Popular junior middleweight prizefighter Saul Alvarez enjoyed a convincing points victory over 154lb rival Austin Trout on Saturday, April 20 at the Alamodome in San Antonio Texas, however, the fight was far more competitive than the scores submitted by the judges at ringside.
World ranked junior middleweight Demetrius Andrade is now eying a world title opportunity after his impressive performance this past Friday night as he scored a shutout unanimous decision over former world title challenger Freddy Hernandez on SHOBOX: The New Generation. The bout was held at the Paramount Theatre and Andrade’s promoters, Arthur Pelullo’s Banner Promotions, Joe DeGuardia’s Star Boxing and JEG Boxing are now looking to make a title fight for Andrade a reality.
In the bout against Hernandez, Andrade was almost flawless as he switched between orthodox and southpaw and Hernandez had no answer for any of the great skills that Andrade possessed. In round six, Andrade pivoted beautifully and landed a hard right to the top of the head that sent Hernandez to the canvas. From that point on, Andrade showed the impressive arsenal that made him go from 2007 world amateur champion, 2008 U.S. Olympian and now top three world ranked contender.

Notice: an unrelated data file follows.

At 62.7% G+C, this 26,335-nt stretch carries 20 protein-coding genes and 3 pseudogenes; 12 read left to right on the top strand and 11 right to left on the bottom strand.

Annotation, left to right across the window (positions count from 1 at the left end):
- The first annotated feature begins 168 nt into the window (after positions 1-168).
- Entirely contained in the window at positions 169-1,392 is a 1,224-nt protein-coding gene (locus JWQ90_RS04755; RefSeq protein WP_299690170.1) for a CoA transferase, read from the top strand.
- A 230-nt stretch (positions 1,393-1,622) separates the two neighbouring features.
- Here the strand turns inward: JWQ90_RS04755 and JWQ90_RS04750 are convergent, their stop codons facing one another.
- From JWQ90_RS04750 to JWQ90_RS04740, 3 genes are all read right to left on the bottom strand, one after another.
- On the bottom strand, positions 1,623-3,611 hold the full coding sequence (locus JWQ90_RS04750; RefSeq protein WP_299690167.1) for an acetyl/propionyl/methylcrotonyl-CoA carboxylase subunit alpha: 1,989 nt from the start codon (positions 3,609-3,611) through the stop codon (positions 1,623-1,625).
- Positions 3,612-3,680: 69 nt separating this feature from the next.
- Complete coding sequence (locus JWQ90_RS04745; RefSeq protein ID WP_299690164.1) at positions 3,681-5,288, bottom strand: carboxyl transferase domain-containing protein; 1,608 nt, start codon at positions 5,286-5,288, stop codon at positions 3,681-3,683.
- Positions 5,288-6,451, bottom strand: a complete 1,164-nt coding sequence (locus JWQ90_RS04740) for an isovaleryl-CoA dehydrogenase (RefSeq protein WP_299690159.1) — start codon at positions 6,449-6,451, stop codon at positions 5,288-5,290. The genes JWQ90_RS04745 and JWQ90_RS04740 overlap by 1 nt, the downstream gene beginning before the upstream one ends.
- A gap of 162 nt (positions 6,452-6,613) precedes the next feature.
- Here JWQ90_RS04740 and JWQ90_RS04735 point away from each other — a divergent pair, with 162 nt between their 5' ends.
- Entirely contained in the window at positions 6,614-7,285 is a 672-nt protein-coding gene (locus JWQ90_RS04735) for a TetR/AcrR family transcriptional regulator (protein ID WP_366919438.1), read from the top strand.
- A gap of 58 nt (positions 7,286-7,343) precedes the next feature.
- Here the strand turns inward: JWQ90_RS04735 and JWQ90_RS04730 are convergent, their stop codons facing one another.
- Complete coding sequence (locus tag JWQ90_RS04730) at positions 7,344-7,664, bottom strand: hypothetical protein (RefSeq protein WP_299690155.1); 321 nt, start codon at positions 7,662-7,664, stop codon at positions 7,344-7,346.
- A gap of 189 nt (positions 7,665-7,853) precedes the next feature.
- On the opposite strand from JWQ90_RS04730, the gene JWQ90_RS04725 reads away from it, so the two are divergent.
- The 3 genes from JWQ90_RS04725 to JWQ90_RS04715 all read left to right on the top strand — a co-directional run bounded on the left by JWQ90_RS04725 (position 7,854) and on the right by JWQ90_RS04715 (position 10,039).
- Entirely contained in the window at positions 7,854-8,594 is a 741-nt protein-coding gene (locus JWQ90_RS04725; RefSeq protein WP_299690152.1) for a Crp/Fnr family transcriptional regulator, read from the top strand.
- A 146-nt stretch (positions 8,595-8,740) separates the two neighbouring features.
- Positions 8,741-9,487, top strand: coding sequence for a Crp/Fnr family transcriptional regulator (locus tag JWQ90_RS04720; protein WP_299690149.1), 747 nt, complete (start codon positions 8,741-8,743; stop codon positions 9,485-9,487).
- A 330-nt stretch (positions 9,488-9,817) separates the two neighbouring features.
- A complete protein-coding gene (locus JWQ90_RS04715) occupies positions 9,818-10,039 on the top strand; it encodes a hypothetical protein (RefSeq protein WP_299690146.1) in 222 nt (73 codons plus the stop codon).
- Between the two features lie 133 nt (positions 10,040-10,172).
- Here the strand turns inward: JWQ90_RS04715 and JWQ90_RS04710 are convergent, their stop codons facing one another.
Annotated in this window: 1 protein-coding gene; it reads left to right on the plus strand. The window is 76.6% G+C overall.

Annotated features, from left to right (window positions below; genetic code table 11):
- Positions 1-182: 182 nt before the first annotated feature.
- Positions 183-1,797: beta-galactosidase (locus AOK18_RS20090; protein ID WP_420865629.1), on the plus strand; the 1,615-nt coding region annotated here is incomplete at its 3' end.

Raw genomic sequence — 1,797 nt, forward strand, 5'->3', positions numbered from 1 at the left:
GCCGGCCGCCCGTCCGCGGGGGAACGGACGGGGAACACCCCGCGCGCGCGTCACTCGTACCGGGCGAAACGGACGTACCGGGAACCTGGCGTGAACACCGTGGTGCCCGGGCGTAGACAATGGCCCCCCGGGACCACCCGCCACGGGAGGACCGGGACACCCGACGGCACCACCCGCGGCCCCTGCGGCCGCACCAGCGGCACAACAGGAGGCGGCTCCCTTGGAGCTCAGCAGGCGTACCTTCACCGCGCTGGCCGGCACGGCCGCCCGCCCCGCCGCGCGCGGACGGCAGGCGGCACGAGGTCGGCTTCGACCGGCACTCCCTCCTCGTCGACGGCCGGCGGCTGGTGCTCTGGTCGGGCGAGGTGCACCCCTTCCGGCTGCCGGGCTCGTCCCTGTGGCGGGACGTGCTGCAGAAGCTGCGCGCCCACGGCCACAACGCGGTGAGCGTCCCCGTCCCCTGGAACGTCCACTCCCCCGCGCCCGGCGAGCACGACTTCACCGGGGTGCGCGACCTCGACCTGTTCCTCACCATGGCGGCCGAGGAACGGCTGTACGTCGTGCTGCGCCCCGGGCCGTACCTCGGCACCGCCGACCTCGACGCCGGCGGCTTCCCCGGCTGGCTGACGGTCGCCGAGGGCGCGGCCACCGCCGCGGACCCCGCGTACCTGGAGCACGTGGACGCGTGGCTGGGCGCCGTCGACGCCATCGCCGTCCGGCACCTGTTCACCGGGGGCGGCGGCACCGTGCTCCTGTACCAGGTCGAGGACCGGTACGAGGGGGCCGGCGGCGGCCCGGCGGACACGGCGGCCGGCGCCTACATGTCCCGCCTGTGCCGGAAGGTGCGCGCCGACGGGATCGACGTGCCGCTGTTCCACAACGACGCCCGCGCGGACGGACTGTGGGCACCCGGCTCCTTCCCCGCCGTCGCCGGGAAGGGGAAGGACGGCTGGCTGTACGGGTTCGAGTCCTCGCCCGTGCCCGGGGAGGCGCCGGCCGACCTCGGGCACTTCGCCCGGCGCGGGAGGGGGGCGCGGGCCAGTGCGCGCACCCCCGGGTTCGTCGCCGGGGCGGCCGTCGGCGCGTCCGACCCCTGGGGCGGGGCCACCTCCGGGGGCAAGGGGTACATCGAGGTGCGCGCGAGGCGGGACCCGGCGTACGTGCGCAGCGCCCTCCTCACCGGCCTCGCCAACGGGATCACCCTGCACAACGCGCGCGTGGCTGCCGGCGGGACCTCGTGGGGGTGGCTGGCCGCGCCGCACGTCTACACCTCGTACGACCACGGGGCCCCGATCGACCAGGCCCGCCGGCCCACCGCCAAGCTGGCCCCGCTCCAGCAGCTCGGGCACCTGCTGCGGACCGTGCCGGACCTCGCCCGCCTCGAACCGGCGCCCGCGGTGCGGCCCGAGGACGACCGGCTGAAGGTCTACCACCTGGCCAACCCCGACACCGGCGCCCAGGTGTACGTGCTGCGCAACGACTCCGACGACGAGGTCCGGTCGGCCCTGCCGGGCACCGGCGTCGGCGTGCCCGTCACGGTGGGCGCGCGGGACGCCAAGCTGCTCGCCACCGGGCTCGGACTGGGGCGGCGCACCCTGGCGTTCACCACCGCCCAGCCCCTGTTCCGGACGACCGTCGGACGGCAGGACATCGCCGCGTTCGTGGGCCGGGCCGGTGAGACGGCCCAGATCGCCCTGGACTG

Andrade won by shutout scores of 100-89 on all three judges score cards.
“That was the kind of performance that any fighter would want to have just before a title shot,” said Arthur Pelullo, CEO of Banner Promotions. “Demetrius is clearly clicking on all cylinders now. He’s twenty-four years old and now is putting everything together at the right time. He has always been one of the most skilled fighters out there and all he needed was the experience.